7) Why don’t all automatic nozzles have spinning teeth?
TFT automatic nozzles shape the fire stream from straight
stream, for reach and penetration, to fog patterns, for greater
heat absorption, firefighter protection, and special applications.
However, there is more to shaping a fire stream than turning
the bumper.
Fog or spray-type nozzles have been in use since the 1920’s.
Most of these fog nozzles have one trait in common. They
all rely on stream impingement or some form of fog teeth to
produce the wide fog pattern.
The earliest style fog nozzles used square-faced metal teeth.
Two problems existed: 1) The square-faced teeth left gaps or
“fingers” in the fog pattern which allowed heat to pass, and 2)
The metal teeth were susceptible to damage when the nozzle
was dropped or used as a “forcible-entry tool”.
The next generation of fog nozzles used spinning teeth which
appeared to eliminate the “fingers” of the wide fog.
52
The spinning teeth reshaped the “fingers” that were visible
(high speed photographs show that they are still there), but
produced a wider, thinner fog pattern with little or no water
in the center of the pattern directly ahead of the nozzle crew.
The wide, thin fog pattern is not wide enough to protect the
hose crew while delivering the maximum amount of water
ahead of them for protection. All droplets are extremely fine,
and are rapidly carried away under intense heat. These teeth
are often made of plastic and are easily broken.
A later improvement, the double row of teeth, attempted to
fill the gaps between the teeth by creating another point of
deflection. However, the second row of teeth created “fingers”
of its own and, therefore, left gaps in the pattern.
Task Force Tips was the first to use rubber fog teeth as an
integral part of the bumper. The thick rubber bumper aids in
protecting the fog teeth which are strong and pliable, resisting
damage by springing back to their original shape after impact.
The use of computer-aided design has allowed TFT to create
the only fog pattern which is sufficiently wide enough for
crew protection while filling the center of the fog cone without
“fingering” to the fog pattern. Each tooth has been shaped to
form a small nozzle with the proper stream spread to overlap
the next tooth.
8) What type of nozzle is best for “Nozzleman Flow
Control”?
Let’s look at the three common nozzle types: fixed gallonage
(smooth bores), adjustable gallonage, and automatics.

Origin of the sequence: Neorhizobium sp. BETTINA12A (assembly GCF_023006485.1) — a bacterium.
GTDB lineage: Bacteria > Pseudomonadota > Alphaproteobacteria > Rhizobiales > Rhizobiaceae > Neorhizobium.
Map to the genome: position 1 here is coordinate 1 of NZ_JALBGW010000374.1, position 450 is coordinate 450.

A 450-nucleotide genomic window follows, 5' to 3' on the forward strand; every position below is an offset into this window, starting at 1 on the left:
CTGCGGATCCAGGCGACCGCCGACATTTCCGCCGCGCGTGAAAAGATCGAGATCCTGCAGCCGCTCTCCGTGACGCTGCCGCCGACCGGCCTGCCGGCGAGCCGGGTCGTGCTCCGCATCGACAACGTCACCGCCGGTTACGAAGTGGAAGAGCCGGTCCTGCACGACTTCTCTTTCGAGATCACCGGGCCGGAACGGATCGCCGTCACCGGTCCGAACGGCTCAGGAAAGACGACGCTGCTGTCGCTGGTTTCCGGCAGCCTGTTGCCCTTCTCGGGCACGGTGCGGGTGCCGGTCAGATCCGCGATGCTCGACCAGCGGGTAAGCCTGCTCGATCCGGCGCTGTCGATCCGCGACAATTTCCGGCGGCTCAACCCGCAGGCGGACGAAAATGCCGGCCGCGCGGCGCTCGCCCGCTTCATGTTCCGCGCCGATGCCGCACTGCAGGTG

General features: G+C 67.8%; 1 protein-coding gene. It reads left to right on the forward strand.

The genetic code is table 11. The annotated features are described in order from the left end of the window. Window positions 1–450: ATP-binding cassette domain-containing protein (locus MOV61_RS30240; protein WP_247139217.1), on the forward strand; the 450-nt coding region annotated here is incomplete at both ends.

The fixed gallonage (smooth bore) nozzle offers the nozzle
operator two choices, on or off. A ball valve shutoff device
that is partially opened creates tremendous turbulence which
destroys the stream and greatly reduces its effectiveness. The
pump discharge pressure must be matched to the nozzle by
the pump operator.
53
A selectable gallonage, “flow controlling ring”, nozzle has the
same ball valve problems as the fixed gallonage (smooth
bore), plus a misconception created by the “flow controlling
ring”. For example: A nozzle with a 30-60-95-125 selectable
“flow controlling ring” set at 60 GPM, with a 100 PSI nozzle
pressure, and the ball valve fully open, will flow a usable
stream. Simply turning the “flow control ring” to 95 GPM, lowers
the nozzle pressure, produces an under pressurized stream,
may waste water, reduces stream reach, reduces knockdown
effectiveness, and does not mean you are flowing 95 GPM.
Conversely, turning the “flow control ring” to 30 GPM, results
in excessive nozzle pressure and a corresponding increase
in reaction or “kickback”! This higher nozzle reaction makes
the hose line more difficult to handle and may jeopardize
the safety of the nozzle operator. To maintain proper nozzle
pressure would require constant coordination with the pump
operator and a pressure gauge mounted behind the nozzle.
A selectable nozzle can be compared to an automobile’s
4-speed manual transmission.
A TFT Automatic, with patented “slide valve”, offers true
“Nozzleman Flow Control”. The slide valve allows the nozzle
operator to decrease or increase the flow (GPM) without
creating turbulence. Because it’s an automatic, the nozzle
pressure remains constant at 100 PSI. This means, that for
any flow selected by the nozzle operator, the stream will be
clean and properly pressurized, allowing the maximum reach
possible for that flow. An automatic nozzle can be compared
to an automobile’s automatic transmission.
The ultimate “Nozzleman Flow Control” would be the TFT
Dual-Force or Mid-Force (dual-pressure automatic). This
automatic nozzle offers one more advantage over all other
automatics. As an automatic transmission has the ability to
be locked into low gear, for certain situations, the TFT Dualpressure automatics allow the nozzle operator to switch into
“low pressure” as the situation demands.
54
9) Is it true that the stream from a “SOLID” bore nozzle
hits harder and goes farther than the “Hollow”’ stream
from a fog nozzle?
Absolutely false! And if you read to the end of this paragraph
you will learn a method to prove this to not only yourself but
anyone that believes this oldest of fire fighting myths. The fog
nozzles stream is hollow for the first few inches of its reach
and it is from this fact that the myth got its start. The purpose of
this short hollow section is to PREVENT the rest of the stream
from being hollow. By bringing the water to the outside and
then FOCUSING it back into the middle the stream is made
parallel and hence its tendency to spread is stopped. A smooth
bore on the other hand is squeezed down progressively until
the instant that it leaves the orifice. A smooth bore stream can
ONLY expand from the instant that it leaves the nozzle. Now,
for the method of proving this. All that is needed is a pitot gage
and a flow meter or some other means for being CERTAIN